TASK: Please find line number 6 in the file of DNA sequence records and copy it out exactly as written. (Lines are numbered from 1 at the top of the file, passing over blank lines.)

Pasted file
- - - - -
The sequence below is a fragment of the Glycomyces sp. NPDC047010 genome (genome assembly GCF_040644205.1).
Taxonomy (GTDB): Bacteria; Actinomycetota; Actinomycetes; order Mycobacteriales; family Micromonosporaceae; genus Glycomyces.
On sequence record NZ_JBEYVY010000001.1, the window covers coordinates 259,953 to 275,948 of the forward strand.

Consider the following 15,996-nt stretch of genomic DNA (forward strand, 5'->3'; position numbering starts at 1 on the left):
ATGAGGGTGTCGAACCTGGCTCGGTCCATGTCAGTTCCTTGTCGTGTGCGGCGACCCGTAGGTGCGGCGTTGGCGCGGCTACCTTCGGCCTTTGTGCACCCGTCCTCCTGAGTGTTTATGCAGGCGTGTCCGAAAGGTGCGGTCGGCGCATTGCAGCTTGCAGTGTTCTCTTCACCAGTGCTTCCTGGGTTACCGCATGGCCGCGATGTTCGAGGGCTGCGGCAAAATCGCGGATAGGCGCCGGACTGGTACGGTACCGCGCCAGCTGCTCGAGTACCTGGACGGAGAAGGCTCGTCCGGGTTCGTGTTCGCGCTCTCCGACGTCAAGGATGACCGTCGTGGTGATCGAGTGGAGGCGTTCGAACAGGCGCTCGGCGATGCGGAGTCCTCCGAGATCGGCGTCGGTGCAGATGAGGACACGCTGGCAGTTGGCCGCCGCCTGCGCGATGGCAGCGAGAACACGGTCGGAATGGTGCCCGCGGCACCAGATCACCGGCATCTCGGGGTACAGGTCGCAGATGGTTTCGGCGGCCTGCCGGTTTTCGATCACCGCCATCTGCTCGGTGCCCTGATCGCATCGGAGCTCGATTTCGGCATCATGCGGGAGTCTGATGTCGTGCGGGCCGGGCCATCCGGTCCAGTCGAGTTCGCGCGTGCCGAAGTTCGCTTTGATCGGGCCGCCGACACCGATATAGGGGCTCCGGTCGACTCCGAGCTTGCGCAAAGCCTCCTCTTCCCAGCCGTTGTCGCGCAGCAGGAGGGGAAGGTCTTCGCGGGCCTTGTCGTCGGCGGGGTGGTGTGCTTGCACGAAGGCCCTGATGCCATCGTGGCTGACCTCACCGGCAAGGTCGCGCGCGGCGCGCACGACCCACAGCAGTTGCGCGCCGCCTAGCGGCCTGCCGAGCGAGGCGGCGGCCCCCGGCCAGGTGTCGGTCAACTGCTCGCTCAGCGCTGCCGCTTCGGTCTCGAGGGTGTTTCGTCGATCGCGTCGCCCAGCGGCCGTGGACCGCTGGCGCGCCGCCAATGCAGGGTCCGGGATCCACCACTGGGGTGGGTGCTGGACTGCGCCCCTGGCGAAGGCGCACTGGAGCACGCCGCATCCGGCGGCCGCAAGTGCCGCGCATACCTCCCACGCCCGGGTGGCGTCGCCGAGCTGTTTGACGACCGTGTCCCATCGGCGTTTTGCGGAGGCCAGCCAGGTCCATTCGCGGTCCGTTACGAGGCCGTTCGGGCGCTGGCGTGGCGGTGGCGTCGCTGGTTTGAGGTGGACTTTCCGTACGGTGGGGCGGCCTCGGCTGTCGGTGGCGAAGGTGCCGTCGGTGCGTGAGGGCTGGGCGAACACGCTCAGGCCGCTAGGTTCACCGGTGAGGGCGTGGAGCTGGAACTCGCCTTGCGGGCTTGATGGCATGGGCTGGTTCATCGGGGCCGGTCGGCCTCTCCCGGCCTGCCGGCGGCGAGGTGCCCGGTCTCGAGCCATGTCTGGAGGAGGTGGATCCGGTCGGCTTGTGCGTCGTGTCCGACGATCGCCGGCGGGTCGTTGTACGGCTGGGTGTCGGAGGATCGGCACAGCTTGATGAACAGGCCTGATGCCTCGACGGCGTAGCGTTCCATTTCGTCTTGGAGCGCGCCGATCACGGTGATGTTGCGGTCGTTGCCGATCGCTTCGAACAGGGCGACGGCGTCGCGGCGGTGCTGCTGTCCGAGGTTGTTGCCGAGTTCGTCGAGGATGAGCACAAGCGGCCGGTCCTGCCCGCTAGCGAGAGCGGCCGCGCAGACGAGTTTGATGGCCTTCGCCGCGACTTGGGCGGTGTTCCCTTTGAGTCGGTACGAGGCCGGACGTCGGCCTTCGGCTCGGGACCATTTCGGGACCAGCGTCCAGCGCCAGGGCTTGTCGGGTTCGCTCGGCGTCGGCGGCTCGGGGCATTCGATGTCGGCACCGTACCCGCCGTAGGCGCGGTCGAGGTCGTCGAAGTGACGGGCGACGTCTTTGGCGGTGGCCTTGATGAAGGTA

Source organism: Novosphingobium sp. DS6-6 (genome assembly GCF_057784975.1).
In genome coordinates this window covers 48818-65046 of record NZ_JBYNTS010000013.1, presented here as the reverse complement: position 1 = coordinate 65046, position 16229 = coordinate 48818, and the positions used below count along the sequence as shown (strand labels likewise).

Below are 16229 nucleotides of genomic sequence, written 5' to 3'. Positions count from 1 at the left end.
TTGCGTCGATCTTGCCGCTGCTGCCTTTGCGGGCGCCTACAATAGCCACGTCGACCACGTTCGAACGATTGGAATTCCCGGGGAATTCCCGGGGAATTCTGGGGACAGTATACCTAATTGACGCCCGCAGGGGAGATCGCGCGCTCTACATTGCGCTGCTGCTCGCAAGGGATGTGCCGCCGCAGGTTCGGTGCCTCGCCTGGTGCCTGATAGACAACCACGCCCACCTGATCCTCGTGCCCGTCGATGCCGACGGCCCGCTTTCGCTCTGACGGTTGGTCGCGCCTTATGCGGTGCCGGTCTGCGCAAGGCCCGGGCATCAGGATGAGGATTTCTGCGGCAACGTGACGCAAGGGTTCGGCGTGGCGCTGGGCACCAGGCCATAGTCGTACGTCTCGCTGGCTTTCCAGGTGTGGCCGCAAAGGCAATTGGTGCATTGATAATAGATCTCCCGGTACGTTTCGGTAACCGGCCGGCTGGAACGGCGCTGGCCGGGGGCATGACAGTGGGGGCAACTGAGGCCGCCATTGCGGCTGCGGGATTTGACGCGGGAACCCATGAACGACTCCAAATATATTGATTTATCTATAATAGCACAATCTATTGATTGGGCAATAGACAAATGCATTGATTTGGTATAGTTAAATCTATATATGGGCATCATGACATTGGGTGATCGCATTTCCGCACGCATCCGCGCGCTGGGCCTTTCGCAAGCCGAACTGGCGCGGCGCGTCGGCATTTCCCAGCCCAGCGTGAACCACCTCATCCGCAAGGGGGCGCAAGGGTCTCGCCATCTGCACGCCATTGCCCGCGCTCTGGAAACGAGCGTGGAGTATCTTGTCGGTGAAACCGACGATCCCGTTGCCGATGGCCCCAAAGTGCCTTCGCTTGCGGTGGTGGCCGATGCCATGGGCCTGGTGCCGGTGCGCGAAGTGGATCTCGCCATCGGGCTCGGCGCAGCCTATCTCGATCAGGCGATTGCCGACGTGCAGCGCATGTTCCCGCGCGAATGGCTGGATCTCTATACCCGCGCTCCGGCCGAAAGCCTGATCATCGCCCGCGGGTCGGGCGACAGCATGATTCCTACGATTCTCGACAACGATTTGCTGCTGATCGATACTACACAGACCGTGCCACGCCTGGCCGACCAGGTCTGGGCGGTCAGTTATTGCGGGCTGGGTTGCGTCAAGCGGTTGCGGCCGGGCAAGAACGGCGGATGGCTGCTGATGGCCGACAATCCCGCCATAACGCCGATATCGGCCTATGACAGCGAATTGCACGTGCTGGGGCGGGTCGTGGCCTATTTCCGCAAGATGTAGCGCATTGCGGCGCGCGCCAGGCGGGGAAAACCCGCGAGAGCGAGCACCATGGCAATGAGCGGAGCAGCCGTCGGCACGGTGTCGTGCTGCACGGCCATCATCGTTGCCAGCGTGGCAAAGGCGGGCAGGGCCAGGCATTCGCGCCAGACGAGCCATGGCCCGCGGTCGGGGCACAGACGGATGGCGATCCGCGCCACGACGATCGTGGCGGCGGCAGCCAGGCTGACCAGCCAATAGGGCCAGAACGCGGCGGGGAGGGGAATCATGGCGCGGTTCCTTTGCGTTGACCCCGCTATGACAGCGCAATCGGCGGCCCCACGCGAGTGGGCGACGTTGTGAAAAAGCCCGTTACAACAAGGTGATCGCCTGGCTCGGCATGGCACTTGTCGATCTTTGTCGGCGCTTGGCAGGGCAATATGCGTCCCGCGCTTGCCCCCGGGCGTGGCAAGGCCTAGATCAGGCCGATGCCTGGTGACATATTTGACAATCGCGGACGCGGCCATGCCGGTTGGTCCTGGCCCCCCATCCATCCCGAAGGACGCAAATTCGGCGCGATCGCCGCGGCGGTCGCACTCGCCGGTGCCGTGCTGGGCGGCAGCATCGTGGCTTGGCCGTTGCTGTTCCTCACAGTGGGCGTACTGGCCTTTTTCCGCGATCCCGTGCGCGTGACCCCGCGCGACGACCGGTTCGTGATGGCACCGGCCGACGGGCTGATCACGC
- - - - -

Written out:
Source organism: Novosphingobium sp. DS6-6 (genome assembly GCF_057784975.1).